The evaluation of antifungal activity was adapted from Kelemu et al. (2001). The pathogenic strain UFLA44 of S. sclerotiorum used in this work was collected from common bean field cultivar Ouro Vermelho by Abreu and Souza (2015) in the municipally of Coimbra, state of Minas Gerais, Brazil. A small mycelial fragment of the endophyte was placed on one side of a Petri dish (9 cm diameter) containing PDA and incubated for 7 d at 25 °C. Next, 5 mm colony fragment of S. sclerotiorum UFLA44 obtained from sclerotia germination was placed on the opposite side the plate containing the endophyte (Figures 4A, B), where the phytopathogen was inoculated after the endophytic fungi because of its higher growth rate. The plates were incubated at 25 °C for additional 7 d and, at the end, the pathogen radial growth was the measured variable. This experiment was conducted in a completely randomized design with 225 experimental units: 74 endophytic fungi; phytopathogen alone, corresponding to the control (Figure 4C); with three replicates.

The Antagonism Percentage (AP) of j-esim replicate (n = 3) and i-esim treatment was calculated according to the equation: APij=(DMdm)/DMx100 , in which DM (cm) = diameter average of the S. sclerotiorum colony in the absence antagonist endophytic fungus and dm (cm) = diameter average of the S. sclerotiorum colony in dual culture with the antagonist endophytic fungus. Data were statistically evaluated by analysis of variance (ANOVA) and the means were compared using the Tukey test at 5 % probability level in SISVAR statistical software (version 5.6). The standard error of the mean was calculated and presented with the respective data.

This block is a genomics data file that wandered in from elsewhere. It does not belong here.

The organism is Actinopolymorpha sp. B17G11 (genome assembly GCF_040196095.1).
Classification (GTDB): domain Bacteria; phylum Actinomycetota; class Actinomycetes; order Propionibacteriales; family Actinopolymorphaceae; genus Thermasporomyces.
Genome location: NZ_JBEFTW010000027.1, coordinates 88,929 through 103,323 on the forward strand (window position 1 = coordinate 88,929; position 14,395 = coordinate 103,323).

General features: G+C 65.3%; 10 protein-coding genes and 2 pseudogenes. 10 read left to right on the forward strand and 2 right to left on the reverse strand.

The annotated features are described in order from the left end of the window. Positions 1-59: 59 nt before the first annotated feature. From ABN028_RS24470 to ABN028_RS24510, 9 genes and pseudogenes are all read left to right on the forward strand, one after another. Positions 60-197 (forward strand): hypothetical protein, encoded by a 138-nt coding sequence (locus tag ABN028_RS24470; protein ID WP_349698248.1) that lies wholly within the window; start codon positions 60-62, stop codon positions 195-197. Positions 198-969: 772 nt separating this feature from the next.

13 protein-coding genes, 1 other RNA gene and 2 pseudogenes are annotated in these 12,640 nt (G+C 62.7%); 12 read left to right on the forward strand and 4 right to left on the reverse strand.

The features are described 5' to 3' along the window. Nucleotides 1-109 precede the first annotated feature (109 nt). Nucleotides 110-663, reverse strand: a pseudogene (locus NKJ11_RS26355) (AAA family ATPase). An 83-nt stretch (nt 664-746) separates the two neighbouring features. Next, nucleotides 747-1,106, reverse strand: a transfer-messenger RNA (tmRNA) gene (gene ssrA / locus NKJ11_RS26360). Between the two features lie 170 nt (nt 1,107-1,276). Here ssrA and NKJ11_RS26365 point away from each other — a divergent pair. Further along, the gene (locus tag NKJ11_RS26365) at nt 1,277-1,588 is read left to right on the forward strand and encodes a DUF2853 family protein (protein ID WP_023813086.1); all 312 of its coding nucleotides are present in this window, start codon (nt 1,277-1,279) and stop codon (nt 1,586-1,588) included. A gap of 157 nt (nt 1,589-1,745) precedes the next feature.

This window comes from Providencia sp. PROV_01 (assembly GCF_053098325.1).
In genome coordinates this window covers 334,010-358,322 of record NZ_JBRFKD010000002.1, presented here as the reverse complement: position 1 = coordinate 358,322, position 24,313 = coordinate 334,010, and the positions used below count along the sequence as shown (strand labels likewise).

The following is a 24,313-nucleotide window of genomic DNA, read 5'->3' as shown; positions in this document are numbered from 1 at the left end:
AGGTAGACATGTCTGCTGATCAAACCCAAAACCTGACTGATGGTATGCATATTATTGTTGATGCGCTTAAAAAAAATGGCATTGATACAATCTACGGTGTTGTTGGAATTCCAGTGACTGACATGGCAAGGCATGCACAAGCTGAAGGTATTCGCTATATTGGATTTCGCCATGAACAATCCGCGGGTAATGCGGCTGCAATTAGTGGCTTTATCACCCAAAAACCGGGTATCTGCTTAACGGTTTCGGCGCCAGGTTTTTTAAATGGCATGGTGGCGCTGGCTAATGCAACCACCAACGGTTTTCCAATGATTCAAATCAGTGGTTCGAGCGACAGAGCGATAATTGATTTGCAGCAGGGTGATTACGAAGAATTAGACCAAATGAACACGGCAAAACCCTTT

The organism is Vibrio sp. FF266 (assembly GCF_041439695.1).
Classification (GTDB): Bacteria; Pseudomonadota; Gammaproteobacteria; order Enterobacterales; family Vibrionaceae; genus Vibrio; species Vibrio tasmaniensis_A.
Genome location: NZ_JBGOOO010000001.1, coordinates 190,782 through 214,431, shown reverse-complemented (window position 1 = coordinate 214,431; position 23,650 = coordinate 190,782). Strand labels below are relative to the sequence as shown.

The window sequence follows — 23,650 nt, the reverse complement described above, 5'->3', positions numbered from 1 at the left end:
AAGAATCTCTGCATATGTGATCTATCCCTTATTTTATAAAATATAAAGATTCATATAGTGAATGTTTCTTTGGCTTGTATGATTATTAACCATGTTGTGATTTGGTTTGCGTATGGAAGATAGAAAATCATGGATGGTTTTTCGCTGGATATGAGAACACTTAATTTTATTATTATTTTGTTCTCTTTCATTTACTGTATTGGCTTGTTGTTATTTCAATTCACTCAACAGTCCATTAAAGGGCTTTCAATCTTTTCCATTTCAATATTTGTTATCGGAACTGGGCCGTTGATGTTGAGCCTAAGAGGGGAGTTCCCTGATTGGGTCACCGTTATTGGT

Endophytes that exhibited antagonism against S. sclerotiorum were used in a second experiment to verify whether the observed inhibition resulted from the production of volatile or nonvolatile compounds by the endophytic fungi in the culture medium. The same methodology described in the first experiment was adopted, however, a bipartite Petri dish that prevented contact between the colonies was used.

Results and Discussion

We isolated 74 endophytic fungi from 39 stem samples of Brachiaria spp. collected in three states of Brazil (Figure 2). The 28 samples from experimental plots yielded 48 isolates, while 26 isolates were recovered from 11 samples collected in pasture fields, an overall recovery rate of two isolates per sample.

Figure 2 Endophytic fungi isolated from different species of Brachiaria for each sampling site in Brazil. 

Twenty-eight species of the endophytic fungi were identified by ITS and 18S rDNA sequences comparison, most belonging to Phylum Ascomycota (Figure 3A). Paraconiothyrium sp. was the most abundant endophyte (Figure 3B), accounting for 24 % (14 isolates) of total and isolated from all samples, except for one sample (hybrid cv. Mulato II and B. mutica). Phoma sorghina (11 isolates) was the second most abundant taxon, followed by Sarocladium strictum, and Plenodomus sp., both taxa represented by seven isolates. These four species accounted for approximately two-thirds of all isolates (68 %), but corresponded to 32 % of all species recovered.